US Sports Betting: Local Sports Betting Operations in Ohio and Minnesota

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Sports betting in the US is starting to become widespread with more states signing up to regulate local operations within their territories. In May 2018, the Supreme Court of the US has stricken down the Professional and Amateur Sports Protection Act (PASPA) of 1992 that made sports betting federally legal. Each state is now given the choice to regulate local sports betting and so far, there are over 20 states that made this decision.

Some of the states with legal sports betting today are New Jersey, New York, Pennsylvania, Nevada, Colorado, Connecticut, and Illinois. While not all states already have sports betting, everyone in the US can still place bets online including placing bets on sportsbooks that are based offshore. Much like legal betting from India, there are no laws that prohibit Americans from placing bets on online casinos or bookies that are based outside the country.

However, with people placing bets offshore, certain states are missing out on potential tax revenues. It’s also no secret that people placing bets on offshore casinos and bookies are prone to problems that the US laws can’t protect them from. This is why many states are choosing to regulate the industry instead. It could be a win-win situation with having the local consumers protected and at the same time bringing in more revenues in their states.

Ohio Governor Signs Bill to Legalize Sports Betting

Ohio just recently joined the long list of states with legal sports betting. Governor Mike DeWine has finally signed House Bill 29 that will allow the locals to place bets on professional, college, and esports within the state. The tentative launch date of sports wagering in Ohio is on January 1, 2023.

Senator Kirk Schuring spoke about the recent development and said, “We want to get this up and running as soon as possible, but we’re building a whole new industry. We’re hoping it can be done sooner (than 2023.)”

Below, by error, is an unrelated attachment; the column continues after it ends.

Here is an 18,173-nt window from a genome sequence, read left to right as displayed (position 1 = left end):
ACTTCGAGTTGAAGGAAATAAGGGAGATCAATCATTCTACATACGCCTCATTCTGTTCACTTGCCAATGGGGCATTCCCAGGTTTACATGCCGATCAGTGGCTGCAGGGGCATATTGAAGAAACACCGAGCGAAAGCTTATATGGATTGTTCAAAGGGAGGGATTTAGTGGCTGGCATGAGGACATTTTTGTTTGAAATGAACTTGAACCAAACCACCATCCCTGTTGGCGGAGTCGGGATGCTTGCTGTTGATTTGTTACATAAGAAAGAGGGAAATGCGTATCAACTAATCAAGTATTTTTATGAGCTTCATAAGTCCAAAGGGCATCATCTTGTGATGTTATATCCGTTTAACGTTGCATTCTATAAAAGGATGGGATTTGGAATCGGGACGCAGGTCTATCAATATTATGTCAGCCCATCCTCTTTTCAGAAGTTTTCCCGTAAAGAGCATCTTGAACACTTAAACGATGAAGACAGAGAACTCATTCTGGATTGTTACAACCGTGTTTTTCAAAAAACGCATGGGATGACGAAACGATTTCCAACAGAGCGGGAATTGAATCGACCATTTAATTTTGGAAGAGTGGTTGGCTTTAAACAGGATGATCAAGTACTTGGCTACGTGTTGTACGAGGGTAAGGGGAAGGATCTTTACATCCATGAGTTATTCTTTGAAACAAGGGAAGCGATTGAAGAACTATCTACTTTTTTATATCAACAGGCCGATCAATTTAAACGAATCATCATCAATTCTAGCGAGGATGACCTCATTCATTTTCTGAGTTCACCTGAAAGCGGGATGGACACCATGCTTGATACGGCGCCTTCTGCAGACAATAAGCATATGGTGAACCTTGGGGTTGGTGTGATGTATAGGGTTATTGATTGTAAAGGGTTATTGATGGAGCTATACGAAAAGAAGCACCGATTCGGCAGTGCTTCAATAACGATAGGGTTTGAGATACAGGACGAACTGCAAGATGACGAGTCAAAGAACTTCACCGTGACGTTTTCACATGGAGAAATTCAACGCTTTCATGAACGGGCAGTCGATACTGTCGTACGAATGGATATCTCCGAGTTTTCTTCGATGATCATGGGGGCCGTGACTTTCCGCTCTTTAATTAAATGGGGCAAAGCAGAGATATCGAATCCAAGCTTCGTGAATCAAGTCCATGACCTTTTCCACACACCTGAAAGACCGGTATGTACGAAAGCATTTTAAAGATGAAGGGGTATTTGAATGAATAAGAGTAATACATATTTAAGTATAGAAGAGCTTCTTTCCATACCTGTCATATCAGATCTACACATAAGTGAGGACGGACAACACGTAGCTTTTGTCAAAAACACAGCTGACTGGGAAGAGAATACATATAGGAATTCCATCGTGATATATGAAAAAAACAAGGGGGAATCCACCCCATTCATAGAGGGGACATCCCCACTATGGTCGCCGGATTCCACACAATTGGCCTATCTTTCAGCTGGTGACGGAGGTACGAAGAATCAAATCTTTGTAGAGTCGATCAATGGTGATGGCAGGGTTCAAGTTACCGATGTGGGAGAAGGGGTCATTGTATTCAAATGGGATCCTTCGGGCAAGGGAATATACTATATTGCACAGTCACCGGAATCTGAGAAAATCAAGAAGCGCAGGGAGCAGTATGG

While that’s a possibility, it’s not quick and easy to come up with rules and regulations that will run the industry. The Ohio Casino Control Commission said that it could take months and estimates that they will only be ready to accept license applications in the summer or fall of next year. The application fees are projected to exceed $10 million within the first few months.

According to Ohio Legislative Service Commission, the state’s sports betting market could reach a value of over USD 3.35 billion after several years. Based on the bill passed, 10 percent of the industry’s net revenue will be charged as tax and this means that the state could get as much as $7 million on the first half of 2023 and as much as $24 million on the whole fiscal year.

Regarding where the funds will go, 98% of that is earmarked for public and private K-12 education. Meanwhile, the 2 percent will go towards problem gambling assistance programs. Aside from these, 0.5 percent of the application fees will go towards programs related to the state’s veterans and their families.

Minnesota Might Also Have Legal Sports Betting Soon

Minnesota is looking to move towards regulated sports betting. Senator Karla Bigham recently spoke about this and said, “We no longer can be an island. Thirty-three states and territories have legalized sports wagering. It is time for Minnesota to join that group.”

The states surrounding Minnesota are all moving towards the same thing. In Wisconsin, a second Native American tribe has already signed an agreement to legalize sports wagering. Both North and South Dakota also have forms of legal sports betting. The same goes for Iowa.

This is why Republican Representative Pat Garofalo also agrees with Senator Bigham’s sentiments. Rep. Garofalo said, “It’s past time for us to bring safe and regulated sports gambling to the state of Minnesota.”

It is known that both of them have authored legal sports betting bills before, they are only in the minorities of their respective bodies. Fortunately for the people hoping to finally regulate betting in the state, DFL Commerce Committee Chairperson Zack Stephenson and Republican Senator Roger Chamberlain are in the process of authoring new bills to be ready by the next session in January.

Stephenson spoke about this plan recently and said, “Many Minnesotans are already engaging in sports betting. The fact that we don’t have legal sports betting in Minnesota doesn’t mean we don’t have sports betting in Minnesota.”

This also seems to be a good time to finally discuss this because the Minnesota Indian Gaming Association (MIGA) also recently spoke about their willingness to consider agreeing on legal sports wagering.

MIGA’s executive director, Andy Platto, said in a statement, “The tribal governments making up MIGA have been examining the various ways sports betting has been implemented across the country and its impacts on tribal communities. As gaming experts, tribes stand ready to share this expertise with lawmakers considering the future of sports betting in Minnesota.”